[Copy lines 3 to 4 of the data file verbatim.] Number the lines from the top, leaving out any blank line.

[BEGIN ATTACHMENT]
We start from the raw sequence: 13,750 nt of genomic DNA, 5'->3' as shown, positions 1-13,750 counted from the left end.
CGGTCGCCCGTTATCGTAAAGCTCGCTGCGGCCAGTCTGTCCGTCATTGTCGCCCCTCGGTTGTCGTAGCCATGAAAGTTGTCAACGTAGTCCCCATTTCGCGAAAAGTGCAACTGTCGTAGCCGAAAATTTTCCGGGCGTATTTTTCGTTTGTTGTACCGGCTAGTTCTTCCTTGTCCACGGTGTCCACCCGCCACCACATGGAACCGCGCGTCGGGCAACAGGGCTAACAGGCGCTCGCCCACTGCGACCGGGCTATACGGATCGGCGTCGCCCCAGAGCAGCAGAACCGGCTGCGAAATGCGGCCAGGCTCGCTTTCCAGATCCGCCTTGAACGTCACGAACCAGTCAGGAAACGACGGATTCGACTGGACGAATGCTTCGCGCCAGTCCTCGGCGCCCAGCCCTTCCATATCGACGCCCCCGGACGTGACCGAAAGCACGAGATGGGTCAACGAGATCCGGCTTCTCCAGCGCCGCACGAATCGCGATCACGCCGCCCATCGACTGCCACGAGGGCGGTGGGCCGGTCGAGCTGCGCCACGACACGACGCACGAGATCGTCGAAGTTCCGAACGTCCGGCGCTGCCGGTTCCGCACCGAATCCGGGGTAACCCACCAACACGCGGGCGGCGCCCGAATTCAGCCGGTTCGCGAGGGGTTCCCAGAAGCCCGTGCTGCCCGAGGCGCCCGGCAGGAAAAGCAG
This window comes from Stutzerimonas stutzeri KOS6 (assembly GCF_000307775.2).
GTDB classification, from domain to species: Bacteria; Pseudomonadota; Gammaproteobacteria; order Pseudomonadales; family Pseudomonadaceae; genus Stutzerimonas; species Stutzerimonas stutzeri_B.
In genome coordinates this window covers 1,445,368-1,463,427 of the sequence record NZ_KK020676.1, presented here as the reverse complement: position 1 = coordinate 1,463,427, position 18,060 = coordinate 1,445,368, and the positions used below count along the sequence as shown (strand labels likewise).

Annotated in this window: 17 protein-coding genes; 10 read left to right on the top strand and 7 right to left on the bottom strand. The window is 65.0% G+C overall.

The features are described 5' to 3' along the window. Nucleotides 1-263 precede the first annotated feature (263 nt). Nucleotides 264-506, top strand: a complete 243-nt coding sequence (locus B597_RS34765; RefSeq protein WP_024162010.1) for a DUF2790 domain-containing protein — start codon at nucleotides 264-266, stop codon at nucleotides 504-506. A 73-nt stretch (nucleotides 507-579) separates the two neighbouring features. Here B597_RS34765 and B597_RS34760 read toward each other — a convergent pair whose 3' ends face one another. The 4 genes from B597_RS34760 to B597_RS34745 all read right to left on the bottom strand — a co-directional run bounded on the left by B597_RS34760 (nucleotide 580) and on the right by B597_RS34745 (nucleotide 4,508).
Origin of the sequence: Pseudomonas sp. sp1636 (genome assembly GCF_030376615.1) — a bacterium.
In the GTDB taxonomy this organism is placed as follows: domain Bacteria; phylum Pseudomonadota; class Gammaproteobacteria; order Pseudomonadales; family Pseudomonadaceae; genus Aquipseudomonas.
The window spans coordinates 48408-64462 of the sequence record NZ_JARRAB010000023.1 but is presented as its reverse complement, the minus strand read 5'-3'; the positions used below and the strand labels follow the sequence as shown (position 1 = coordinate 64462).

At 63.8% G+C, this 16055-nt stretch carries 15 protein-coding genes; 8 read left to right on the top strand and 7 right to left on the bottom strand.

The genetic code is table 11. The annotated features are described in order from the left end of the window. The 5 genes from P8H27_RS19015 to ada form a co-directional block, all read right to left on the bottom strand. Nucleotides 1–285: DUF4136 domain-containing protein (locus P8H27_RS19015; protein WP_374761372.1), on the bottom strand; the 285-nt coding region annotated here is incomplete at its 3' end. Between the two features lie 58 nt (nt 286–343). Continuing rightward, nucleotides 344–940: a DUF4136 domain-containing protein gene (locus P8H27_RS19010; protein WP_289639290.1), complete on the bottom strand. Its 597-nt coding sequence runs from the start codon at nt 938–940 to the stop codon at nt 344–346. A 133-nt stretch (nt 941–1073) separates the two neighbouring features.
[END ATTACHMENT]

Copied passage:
This window comes from Stutzerimonas stutzeri KOS6 (assembly GCF_000307775.2).
GTDB classification, from domain to species: Bacteria; Pseudomonadota; Gammaproteobacteria; order Pseudomonadales; family Pseudomonadaceae; genus Stutzerimonas; species Stutzerimonas stutzeri_B.